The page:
It was old-timey in a very imprecise way. Overhead, we heard music like Frank Sinatra, a big band version of Joni Mitchell's "All I Want" and "Beyond the Sea." I learned that Caity LOVES "Beyond the Sea." I felt like I was at your third wedding.

Caity: '40s on 4 is probably my favorite Sirius station.

Rich: Really?

Caity: My only complaint is that there are no '30s on 3 and '20s on 2.

Rich: That's because everyone who'd want that is dead, except for you. That's so adorkable.

Caity: I'm dead SIRIUS about wanting these options.

While I did like almost every song they played (excepting the big band "All I Want" and a rendition of "There's No Business Like Show Business" that I would describe as somber), I was put off by the temporal discrepancy. In 2014, Frank Sinatra is shorthand for "old timey class," but in 1923 (the year Campbell moved into his new office), he was about 8 years old. JC wasn't kicking back with his phonograph, blasting Frank and Dino. Maybe that kind of thing went on in New York City's other Campbell apartment.

This mishmash of time and space was carried over to the menu which featured self-described "cocktails from another era," but also: turkey quesadillas?

Rich: Vegetable pizza.

Caity: Imagine Henry Ford and Thomas Edison sitting down to a dignified lunch of turkey quesadillas. Giving a nickel to an 11-year-old kitchen maid. "Keep those turkey quesadillas coming!"

Rich: It wasn't an immersive experience. You did order the turkey quesadillas, though, so the joke's on you, Caity. They seemed gross.

Caity: They were gross but I felt like a MILLIONAIRE eating them in my drafty private office.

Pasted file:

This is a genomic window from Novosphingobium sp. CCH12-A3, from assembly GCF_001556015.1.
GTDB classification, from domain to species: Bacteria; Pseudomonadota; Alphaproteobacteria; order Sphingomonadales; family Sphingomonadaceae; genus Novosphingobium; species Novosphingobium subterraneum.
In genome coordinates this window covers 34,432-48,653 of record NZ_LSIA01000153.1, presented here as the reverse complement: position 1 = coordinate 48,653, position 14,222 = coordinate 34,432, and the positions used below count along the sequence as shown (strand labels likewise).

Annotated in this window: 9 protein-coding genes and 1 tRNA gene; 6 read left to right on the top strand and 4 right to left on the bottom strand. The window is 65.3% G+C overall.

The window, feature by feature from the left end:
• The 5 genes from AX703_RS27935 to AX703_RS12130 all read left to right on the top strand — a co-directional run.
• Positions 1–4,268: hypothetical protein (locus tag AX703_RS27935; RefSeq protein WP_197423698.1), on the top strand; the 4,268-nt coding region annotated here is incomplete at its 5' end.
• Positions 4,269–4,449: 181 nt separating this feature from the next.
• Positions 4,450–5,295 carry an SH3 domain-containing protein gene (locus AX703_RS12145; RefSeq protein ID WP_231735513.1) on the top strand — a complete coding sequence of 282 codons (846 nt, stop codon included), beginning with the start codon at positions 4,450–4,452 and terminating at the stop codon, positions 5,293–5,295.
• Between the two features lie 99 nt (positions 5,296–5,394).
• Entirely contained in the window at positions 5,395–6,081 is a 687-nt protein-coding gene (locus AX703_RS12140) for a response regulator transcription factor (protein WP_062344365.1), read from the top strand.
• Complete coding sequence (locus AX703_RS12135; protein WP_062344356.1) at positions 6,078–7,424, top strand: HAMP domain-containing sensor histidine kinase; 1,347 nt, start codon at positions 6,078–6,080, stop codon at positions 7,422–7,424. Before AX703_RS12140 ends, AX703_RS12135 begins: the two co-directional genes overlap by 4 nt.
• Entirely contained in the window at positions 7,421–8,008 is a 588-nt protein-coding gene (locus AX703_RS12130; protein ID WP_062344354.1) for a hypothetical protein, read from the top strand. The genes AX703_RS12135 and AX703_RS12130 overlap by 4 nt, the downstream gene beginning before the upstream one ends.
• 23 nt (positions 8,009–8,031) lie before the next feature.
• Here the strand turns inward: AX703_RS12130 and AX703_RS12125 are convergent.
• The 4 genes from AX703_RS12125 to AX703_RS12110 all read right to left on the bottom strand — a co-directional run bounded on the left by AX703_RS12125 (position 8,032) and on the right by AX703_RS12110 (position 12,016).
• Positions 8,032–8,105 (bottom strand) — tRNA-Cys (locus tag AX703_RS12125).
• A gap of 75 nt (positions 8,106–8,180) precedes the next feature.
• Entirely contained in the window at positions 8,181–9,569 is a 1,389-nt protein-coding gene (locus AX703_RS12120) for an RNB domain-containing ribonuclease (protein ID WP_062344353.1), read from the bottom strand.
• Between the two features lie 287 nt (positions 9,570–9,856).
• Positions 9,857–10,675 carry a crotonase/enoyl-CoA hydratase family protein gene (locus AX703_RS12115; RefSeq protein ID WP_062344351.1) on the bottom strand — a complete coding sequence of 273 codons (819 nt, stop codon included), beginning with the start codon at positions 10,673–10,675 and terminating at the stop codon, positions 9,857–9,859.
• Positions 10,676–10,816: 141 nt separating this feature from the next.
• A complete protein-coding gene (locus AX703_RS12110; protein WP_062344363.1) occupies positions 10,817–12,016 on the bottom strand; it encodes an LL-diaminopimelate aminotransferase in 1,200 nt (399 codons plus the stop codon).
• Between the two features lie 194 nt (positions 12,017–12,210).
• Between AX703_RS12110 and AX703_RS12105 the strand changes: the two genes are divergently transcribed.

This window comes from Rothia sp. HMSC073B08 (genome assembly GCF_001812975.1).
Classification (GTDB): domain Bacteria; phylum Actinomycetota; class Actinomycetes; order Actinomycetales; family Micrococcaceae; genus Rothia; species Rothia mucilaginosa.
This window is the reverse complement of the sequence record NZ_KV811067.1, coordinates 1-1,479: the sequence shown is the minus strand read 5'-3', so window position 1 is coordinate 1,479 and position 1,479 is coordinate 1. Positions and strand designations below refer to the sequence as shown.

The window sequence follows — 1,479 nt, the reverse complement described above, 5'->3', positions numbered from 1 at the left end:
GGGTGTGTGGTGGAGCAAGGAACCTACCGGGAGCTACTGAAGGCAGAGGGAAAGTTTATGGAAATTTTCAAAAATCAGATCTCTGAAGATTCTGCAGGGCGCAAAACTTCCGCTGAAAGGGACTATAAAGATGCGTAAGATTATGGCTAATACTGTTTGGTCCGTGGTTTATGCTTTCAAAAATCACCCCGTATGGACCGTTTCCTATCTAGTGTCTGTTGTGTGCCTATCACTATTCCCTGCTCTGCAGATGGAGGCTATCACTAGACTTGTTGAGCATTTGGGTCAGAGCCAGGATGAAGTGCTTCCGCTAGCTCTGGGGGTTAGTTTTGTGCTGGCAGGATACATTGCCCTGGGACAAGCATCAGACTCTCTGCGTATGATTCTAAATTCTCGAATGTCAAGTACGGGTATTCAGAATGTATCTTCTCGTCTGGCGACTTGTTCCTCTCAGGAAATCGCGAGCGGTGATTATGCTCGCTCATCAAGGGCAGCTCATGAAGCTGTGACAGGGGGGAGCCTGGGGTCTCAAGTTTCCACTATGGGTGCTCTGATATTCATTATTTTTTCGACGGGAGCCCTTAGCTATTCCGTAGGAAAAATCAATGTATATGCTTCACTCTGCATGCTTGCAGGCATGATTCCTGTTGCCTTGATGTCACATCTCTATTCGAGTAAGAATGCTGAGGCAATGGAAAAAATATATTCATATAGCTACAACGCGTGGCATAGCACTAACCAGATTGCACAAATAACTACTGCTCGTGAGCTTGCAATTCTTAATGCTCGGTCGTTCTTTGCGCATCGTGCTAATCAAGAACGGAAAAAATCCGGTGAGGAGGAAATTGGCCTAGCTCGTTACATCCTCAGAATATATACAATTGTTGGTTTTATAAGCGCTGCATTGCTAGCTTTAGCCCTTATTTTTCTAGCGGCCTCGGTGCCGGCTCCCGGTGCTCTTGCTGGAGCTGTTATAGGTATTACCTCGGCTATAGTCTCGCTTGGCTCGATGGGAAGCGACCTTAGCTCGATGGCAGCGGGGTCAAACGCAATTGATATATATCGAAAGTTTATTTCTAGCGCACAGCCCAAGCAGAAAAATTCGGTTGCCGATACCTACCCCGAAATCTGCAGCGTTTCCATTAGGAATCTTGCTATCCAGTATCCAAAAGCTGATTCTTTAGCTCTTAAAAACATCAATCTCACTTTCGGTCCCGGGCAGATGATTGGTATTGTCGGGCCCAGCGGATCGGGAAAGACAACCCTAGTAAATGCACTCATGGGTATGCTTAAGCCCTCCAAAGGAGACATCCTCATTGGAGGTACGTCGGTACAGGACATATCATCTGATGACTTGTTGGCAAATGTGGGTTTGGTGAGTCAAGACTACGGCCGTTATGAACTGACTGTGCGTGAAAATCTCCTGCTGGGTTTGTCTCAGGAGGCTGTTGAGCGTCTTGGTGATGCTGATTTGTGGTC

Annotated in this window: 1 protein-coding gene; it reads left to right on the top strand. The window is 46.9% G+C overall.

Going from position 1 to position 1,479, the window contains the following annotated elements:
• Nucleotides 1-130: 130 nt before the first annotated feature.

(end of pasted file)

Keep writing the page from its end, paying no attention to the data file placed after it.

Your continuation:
We asked the waiter if we could get the quesadillas without the traditional turkey, and he said "No," which is always a bad sign.

Rich: Right, they were frozen.

Caity: Maybe Mr. Campbell left behind a giant frozen safe of turkey quesadillas and Grand Central employees have been reheating their way through the stash for 90 years.

Rich: My vegetable pizza was just ok. Somewhere between Singas and American Girl. It was all very B-level room service. Stuff you'd be impressed by if it showed up at your Radisson suite's door.

Caity: And, much like a hotel room doesn't quite feel like a real bedroom, this grand former office did not quite feel like a real restaurant.

Rich: Well, to be fair, it was a cocktail bar with, like, five items that you COULD eat if you were DESPERATE or writing a COLUMN.

Caity: The star of our meal was a delightful cheese plate.

Rich: Besides ideas, it was the best thing I've had while staring into your eyes so far. Baguette slices buttered and toasted to a crouton crisp (or as the Italians say, crostini). There were five cheeses total: muenster, brie, bleu, and two we couldn't identify. I was so cold that when I bit into the muenster, my initial reaction was: "This tastes like air conditioning." It turned out to be a lovely cheese, though, let me assure you!